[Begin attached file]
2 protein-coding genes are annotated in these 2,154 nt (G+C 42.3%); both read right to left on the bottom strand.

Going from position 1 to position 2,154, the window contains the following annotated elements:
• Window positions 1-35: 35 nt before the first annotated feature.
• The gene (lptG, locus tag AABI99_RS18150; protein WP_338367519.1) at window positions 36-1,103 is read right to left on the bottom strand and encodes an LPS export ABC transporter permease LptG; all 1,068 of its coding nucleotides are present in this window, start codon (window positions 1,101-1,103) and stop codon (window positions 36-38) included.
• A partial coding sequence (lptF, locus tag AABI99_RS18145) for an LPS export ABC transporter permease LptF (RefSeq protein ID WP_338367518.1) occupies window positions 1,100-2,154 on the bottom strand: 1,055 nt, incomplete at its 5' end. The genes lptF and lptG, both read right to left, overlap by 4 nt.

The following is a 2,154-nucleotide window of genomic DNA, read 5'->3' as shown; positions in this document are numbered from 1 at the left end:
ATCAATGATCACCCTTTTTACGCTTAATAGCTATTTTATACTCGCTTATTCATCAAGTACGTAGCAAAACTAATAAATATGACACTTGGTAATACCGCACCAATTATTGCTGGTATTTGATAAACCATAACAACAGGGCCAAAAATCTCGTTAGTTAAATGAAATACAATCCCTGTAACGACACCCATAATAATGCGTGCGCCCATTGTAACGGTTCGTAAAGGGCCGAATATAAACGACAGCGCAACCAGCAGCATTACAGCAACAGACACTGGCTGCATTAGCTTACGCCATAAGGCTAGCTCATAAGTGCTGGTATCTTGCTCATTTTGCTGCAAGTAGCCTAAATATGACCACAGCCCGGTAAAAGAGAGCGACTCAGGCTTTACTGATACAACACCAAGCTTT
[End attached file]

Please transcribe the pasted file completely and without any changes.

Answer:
2 protein-coding genes are annotated in these 2,154 nt (G+C 42.3%); both read right to left on the bottom strand.

Going from position 1 to position 2,154, the window contains the following annotated elements:
• Window positions 1-35: 35 nt before the first annotated feature.
• The gene (lptG, locus tag AABI99_RS18150; protein WP_338367519.1) at window positions 36-1,103 is read right to left on the bottom strand and encodes an LPS export ABC transporter permease LptG; all 1,068 of its coding nucleotides are present in this window, start codon (window positions 1,101-1,103) and stop codon (window positions 36-38) included.
• A partial coding sequence (lptF, locus tag AABI99_RS18145) for an LPS export ABC transporter permease LptF (RefSeq protein ID WP_338367518.1) occupies window positions 1,100-2,154 on the bottom strand: 1,055 nt, incomplete at its 5' end. The genes lptF and lptG, both read right to left, overlap by 4 nt.

The following is a 2,154-nucleotide window of genomic DNA, read 5'->3' as shown; positions in this document are numbered from 1 at the left end:
ATCAATGATCACCCTTTTTACGCTTAATAGCTATTTTATACTCGCTTATTCATCAAGTACGTAGCAAAACTAATAAATATGACACTTGGTAATACCGCACCAATTATTGCTGGTATTTGATAAACCATAACAACAGGGCCAAAAATCTCGTTAGTTAAATGAAATACAATCCCTGTAACGACACCCATAATAATGCGTGCGCCCATTGTAACGGTTCGTAAAGGGCCGAATATAAACGACAGCGCAACCAGCAGCATTACAGCAACAGACACTGGCTGCATTAGCTTACGCCATAAGGCTAGCTCATAAGTGCTGGTATCTTGCTCATTTTGCTGCAAGTAGCCTAAATATGACCACAGCCCGGTAAAAGAGAGCGACTCAGGCTTTACTGATACAACACCAAGCTTT